The answer to the question, “What is suffering?” is complicated. Those who have studied suffering tell us that the essence of suffering is the feeling that we are losing part of ourselves, losing our “intactness,” as one researcher put it.
Losing part of us is a threat to our “self”, to who we believe we are. Those suffering from depression, for instance, don’t feel free to be themselves. If part of someone’s identity is to be a professional hockey player, but then he blows out his knee ending his career, he will suffer because the way he makes sense of himself—his identity no longer matches his reality.
Today, suffering is generally considered an unacceptable feeling. Drug companies advertise pills for everything from toothache to insomnia, leaving the impression that anyone who suffers does so unnecessarily. To live the good life, we shouldn’t suffer. Parents routinely feel the need to protect their children—even adult children—from the suffering that accompanies failure.
Yet there are many people who praise suffering as a path to personal growth and enlightenment. Dr. Wong, whose work underlies much of the program at SCHC, has stated publicly he is thankful that he has suffered so much in his life. It was because of personal suffering that he pursued his theories on meaning. And, of course, Viktor Frankl developed his idea that the most fundamental motivation in human beings was to live a personally meaningful life, based in large part on the suffering he witnessed (and experienced) in the Nazi death camps.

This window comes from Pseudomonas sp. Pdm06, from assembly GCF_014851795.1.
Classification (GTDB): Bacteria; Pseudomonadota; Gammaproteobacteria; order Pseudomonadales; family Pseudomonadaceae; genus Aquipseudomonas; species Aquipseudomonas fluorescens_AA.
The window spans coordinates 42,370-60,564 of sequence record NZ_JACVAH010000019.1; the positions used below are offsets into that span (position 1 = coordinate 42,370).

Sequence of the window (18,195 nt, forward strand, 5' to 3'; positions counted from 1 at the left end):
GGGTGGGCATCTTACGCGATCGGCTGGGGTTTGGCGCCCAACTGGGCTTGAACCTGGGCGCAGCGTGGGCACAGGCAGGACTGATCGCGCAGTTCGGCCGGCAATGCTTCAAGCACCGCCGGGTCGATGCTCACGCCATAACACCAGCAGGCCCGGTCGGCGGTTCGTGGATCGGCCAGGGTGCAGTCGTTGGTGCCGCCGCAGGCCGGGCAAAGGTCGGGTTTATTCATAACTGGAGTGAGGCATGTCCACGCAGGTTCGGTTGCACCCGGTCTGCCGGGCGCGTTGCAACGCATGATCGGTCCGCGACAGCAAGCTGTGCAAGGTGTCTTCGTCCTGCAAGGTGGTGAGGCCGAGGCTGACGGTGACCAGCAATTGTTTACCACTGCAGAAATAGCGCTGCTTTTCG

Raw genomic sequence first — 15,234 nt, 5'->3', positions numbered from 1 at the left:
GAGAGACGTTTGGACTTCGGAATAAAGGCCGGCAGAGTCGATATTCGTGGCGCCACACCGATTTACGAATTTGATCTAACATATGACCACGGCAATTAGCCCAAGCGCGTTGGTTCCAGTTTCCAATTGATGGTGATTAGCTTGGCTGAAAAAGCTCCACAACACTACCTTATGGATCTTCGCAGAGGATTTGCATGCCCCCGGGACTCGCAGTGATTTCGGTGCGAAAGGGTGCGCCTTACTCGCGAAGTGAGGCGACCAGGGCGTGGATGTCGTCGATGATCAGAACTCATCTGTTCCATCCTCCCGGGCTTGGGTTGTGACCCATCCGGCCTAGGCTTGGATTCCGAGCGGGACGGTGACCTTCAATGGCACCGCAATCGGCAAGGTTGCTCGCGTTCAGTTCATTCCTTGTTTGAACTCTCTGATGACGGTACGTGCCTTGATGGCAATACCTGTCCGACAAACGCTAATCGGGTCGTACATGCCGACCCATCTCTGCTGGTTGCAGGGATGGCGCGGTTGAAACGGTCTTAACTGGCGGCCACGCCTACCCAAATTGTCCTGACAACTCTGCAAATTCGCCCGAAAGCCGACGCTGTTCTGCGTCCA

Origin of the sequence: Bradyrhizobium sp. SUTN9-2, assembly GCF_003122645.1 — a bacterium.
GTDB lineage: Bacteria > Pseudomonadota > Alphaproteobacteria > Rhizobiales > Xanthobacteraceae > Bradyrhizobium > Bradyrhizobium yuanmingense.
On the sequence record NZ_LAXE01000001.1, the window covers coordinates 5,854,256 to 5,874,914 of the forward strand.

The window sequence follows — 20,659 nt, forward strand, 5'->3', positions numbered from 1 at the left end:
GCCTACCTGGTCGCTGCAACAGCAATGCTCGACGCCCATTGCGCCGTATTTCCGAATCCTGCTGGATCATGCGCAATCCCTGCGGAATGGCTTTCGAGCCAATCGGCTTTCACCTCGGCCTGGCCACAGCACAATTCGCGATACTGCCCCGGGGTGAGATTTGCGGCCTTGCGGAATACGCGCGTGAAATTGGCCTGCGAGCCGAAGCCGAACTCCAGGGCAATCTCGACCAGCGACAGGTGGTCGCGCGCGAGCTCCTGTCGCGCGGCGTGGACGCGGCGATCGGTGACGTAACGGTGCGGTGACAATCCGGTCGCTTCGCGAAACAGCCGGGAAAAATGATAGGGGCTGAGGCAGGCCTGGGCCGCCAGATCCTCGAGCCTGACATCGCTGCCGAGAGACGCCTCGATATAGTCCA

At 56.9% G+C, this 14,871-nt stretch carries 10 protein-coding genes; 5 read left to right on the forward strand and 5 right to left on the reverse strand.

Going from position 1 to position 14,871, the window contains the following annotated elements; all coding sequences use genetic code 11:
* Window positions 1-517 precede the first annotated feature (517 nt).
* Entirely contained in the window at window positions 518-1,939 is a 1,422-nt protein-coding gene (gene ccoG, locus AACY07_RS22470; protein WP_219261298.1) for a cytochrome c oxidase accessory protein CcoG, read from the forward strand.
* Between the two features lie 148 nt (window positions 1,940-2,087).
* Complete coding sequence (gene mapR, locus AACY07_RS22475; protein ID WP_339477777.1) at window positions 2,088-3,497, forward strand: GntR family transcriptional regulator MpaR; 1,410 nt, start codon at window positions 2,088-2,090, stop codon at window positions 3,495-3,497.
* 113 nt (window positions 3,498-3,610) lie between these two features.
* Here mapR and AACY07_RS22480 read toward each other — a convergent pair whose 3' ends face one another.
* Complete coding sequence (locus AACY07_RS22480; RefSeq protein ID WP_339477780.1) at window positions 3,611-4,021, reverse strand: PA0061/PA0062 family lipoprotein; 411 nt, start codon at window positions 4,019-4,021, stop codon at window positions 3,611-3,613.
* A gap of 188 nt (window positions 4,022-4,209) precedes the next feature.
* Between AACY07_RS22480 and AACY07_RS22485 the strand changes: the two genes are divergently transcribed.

In fact, psychological research has found, for example, that it is through suffering that we learn to be resilient in the face of adversity and handle failure with dignity and courage.
Suffering and addiction go hand in hand. In this series we’ll examine the nature of suffering, and why and how individuals can use it to their benefit.
Suffering is Natural and Necessary
The great philosopher, Friedrich Nietzsche, said that to live is to suffer. Suffering is as natural to life as a heartbeat. If you think that someone lives the good life without suffering—say, a celebrity—think again. All human beings suffer. Being diagnosed with a major illness, realizing that death is approaching, dealing with teenagers, screwing up at work, failing a test, being in an accident, being publicly humiliated, trudging through those days when everything goes wrong, being rejected by a lover, hearing a nasty piece of gossip about you, being really bored, being depressed or anxious, and on and on.